How good can come from tragedy and loss

Posted Friday, February 6th, 2015. Filed Under Voices of wisdom

The son of my parents close friends, I. J. Schecter, was asked to ‘ghost write’ a woman’s true story of the loss of her daughter Bonnie Craig who was stolen from her at the age of 18. The mother, Karen Fraser, was told her daughter died in a hiking accident but she did not believe it and spent the next 17 years proving otherwise.

The book titled, Justice For Bonnie: An Alaskan Teenager’s murder and her mother’s tireless crusade for the truth is heart-wrenching at times and makes you look at your life and say, “My problems are insignificant compared to this”. So many times I was brought to tears thinking how I would feel if one of my children were snatched from me and there seemed no recourse.

What inspired me in this book is how from the depths of despair we, as humans, can find the strength to find a larger purpose.

In the Epilogue Karen writes:

“When a child is stolen from you, you learn that the pain has two layers. There is the raw pain of your own loss, and there is the sympathetic pain for anyone else who might experience the same. That’s why it’s so common to see parents of slain children in front of microphones shedding tears for their own loss but telling the world they want to do everything possible to prevent it from happening to others. They mean it. We mean it.”

Karen shares a story that when her and Bonnie were driving to the mall to do some shopping, Bonnie noticed a bumper sticker on the car in front of them that read, God puts us all on Earth for a reason, but I’m so far behind I will never die. She then goes on to write, “Bonnie never got the chance to discover her reason. Or maybe her reason was intertwined with mine. Maybe her death, and the pain our family endured, were signposts pointing to something bigger. After Bonnie’s murder, I felt something speaking to me, telling me that God’s mission for me now was to do everything in my power to protect other children from a fate like Bonnie’s, and other families from the hell our family was going through. There was only one way to do that: change the law. Until it happened, really happened, people like Kenneth Dion (the man who killed her daughter and got away with it for 17 years) would continue to get away with murder, rape and other heinous acts. With the collection of DNA on all felony arrests, they wouldn’t.”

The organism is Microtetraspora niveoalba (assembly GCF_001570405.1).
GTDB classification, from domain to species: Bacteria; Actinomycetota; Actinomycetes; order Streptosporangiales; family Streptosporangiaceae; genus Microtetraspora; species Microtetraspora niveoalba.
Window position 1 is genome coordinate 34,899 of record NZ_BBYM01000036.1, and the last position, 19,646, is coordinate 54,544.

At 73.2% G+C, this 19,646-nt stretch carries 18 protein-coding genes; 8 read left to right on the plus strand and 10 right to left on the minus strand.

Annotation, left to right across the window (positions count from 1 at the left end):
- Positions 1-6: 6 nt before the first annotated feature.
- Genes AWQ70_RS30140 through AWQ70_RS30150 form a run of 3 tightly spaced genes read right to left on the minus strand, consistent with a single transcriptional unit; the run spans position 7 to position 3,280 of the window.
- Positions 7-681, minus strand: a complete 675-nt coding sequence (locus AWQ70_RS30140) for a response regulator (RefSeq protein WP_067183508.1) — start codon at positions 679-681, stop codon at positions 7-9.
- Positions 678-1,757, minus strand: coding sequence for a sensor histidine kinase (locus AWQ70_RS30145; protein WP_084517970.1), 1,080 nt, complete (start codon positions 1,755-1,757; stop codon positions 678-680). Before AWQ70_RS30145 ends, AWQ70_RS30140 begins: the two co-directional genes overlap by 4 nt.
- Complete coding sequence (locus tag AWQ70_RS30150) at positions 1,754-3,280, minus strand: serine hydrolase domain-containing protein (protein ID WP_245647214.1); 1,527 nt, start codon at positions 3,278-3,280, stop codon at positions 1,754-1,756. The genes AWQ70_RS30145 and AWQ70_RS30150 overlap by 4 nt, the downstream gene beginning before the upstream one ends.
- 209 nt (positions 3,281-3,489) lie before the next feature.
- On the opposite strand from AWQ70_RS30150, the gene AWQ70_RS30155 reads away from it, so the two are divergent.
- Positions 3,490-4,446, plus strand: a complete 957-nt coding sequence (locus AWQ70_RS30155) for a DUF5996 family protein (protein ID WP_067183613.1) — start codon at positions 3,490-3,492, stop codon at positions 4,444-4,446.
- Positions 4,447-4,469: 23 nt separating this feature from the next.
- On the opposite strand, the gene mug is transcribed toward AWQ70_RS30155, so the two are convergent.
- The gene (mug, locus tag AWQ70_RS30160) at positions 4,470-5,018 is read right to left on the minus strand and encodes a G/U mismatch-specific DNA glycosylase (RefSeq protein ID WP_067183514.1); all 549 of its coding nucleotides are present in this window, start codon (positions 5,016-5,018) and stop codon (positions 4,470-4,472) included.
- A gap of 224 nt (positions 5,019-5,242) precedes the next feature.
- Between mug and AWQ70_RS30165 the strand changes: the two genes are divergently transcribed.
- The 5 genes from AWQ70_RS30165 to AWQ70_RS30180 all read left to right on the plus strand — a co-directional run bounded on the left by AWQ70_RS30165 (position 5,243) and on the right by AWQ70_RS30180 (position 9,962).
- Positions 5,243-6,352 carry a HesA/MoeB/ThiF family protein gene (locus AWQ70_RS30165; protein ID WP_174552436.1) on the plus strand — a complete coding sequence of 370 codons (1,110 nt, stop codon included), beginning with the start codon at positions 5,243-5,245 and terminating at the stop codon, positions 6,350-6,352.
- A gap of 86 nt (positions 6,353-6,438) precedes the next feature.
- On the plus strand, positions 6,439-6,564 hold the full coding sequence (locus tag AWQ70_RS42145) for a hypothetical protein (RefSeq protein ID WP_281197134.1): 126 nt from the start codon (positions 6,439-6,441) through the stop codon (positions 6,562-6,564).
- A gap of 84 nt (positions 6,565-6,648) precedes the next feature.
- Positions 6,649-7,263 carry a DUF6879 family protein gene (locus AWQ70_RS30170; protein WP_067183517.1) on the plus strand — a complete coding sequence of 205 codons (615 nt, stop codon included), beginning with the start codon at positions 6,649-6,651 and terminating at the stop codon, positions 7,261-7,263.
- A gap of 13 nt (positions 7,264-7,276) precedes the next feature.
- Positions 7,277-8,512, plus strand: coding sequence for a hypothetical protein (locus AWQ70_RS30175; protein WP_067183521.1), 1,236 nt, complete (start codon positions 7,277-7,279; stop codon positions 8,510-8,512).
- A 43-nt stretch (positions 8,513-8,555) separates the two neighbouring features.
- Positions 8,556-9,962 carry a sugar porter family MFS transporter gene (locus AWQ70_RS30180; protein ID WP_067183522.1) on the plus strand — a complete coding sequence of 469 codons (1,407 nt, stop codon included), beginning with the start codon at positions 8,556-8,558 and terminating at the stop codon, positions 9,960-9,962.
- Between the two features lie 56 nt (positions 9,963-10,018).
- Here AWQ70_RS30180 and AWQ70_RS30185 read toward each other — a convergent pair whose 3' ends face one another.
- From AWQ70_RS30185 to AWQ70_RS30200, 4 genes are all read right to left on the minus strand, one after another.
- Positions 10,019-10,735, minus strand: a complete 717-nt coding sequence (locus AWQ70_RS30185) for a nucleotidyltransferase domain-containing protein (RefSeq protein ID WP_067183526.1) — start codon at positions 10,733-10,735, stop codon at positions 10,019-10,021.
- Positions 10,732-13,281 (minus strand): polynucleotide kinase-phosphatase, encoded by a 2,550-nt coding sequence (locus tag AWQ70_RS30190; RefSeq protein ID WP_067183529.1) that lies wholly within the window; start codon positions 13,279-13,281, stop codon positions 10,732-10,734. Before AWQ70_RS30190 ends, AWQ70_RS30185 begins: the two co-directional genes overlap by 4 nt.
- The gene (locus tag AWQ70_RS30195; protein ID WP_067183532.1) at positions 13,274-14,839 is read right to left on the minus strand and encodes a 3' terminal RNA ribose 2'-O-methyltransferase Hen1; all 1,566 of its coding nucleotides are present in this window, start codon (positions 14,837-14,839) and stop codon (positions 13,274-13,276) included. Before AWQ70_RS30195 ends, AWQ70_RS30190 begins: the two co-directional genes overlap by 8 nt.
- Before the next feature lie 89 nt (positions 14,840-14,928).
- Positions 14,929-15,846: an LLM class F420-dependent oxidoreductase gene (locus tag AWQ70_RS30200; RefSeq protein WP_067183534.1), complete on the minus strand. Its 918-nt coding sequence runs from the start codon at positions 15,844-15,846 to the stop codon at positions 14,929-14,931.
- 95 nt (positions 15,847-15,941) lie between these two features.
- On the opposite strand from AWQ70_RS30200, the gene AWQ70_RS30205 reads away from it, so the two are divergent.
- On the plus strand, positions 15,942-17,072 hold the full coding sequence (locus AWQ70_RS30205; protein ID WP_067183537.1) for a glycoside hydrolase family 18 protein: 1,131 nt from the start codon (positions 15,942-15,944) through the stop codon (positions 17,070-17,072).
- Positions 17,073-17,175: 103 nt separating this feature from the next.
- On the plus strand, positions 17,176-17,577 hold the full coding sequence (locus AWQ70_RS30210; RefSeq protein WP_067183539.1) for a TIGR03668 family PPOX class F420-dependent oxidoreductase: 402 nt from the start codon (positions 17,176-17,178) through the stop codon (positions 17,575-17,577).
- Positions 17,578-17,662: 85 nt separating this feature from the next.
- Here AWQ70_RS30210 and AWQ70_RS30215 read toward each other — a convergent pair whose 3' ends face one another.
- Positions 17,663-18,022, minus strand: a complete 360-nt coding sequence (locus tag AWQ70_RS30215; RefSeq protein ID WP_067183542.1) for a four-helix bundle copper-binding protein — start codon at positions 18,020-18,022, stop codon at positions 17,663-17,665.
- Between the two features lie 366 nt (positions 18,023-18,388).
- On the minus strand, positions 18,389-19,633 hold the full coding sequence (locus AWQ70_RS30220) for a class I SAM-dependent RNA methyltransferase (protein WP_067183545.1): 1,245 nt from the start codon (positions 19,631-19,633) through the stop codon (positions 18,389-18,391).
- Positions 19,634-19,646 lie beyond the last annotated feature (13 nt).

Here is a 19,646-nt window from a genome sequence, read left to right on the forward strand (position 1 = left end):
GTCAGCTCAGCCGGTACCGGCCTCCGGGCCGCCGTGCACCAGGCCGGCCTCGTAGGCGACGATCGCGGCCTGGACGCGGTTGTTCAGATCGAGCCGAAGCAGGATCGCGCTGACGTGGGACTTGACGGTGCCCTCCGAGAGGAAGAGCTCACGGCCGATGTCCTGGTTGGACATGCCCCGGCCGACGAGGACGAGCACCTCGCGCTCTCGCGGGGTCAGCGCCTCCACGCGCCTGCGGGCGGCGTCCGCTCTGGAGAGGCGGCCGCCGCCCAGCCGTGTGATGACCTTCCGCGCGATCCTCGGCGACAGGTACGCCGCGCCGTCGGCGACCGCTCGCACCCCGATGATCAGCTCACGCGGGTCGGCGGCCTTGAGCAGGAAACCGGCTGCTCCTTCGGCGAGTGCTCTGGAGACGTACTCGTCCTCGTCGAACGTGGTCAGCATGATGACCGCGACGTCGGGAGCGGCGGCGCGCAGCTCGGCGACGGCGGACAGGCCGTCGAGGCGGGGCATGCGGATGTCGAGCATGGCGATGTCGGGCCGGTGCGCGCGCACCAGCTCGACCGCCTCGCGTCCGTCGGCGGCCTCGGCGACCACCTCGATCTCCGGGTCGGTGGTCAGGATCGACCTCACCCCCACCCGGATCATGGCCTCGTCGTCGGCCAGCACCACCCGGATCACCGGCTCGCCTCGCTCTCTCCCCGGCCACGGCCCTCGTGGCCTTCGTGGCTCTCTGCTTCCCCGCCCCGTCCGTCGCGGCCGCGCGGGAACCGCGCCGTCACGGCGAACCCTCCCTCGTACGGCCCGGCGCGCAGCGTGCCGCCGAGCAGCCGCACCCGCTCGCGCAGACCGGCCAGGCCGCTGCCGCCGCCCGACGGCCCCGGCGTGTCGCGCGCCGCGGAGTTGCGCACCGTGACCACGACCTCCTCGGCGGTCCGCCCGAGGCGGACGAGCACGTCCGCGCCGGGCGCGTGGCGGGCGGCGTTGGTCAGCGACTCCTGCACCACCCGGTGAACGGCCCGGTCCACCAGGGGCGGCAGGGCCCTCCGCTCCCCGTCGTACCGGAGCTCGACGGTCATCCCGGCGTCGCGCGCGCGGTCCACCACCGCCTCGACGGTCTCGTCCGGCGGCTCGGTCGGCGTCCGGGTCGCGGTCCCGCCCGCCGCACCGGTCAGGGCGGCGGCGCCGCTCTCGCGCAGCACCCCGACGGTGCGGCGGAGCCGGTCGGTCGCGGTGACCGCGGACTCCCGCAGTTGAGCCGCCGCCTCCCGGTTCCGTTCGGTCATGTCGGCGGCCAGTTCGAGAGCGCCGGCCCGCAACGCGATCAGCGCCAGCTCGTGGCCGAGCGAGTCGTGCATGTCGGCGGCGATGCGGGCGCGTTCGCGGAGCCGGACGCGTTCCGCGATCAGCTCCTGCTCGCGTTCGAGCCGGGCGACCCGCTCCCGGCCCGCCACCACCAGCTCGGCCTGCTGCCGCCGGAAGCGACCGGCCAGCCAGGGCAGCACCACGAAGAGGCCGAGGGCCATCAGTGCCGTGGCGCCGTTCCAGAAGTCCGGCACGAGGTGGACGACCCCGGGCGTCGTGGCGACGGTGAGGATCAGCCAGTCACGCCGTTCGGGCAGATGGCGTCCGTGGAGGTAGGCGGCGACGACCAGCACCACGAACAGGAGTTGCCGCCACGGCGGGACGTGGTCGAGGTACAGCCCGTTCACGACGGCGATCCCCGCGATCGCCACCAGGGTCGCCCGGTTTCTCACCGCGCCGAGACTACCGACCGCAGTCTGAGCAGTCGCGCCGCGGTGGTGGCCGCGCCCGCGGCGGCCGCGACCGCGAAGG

That is exactly what Karen has done. She had a bill passed in Alaska by Sarah Palin in a matter of 12 days. She is fighting for DNA collection on arrest of felony to be passed by all the states so it is there and accessible nationally. Currently it is only in about half of the states. In the UK I believe DNA is registered within three days. In Alaska it has to be registered within 60 days and in most cases it is done within 30 days. This simple act of immediately registering the DNA of a person with a felony arrest means immediate access and the possibility of thwarting future heinous acts of crime.

I want us to learn from Karen. When there is loss or tragedy, even on the smallest scale, we can learn from this and find our voice to speak out and make changes if need be – to business practices, government policies, health system, education or whatever it is. I have had my own few learning moments that I want to find a way to teach other’s how to avoid what I have done. I know that all I can do is share my story and in some cases even affect change through my actions.. I also know I cannot sit idle.

I understand how loss and tragedy can cause one to tailspin down and lose hope or faith. My wish for all of you is to find the way, your way, that you can help others learn. Having a mission and purpose in life helps to bring you out of the depths of despair. I too am finding my way and my voice. I do know how important it is to use our voice to affect change — even when we think no one is listening.

I hope I have inspired even one of you. This “talk” is as much for you as it is for me.

I want to wish everyone a wonderful weekend. Enjoy the Grammy on Sunday if you watch.

All my love,

Sandra




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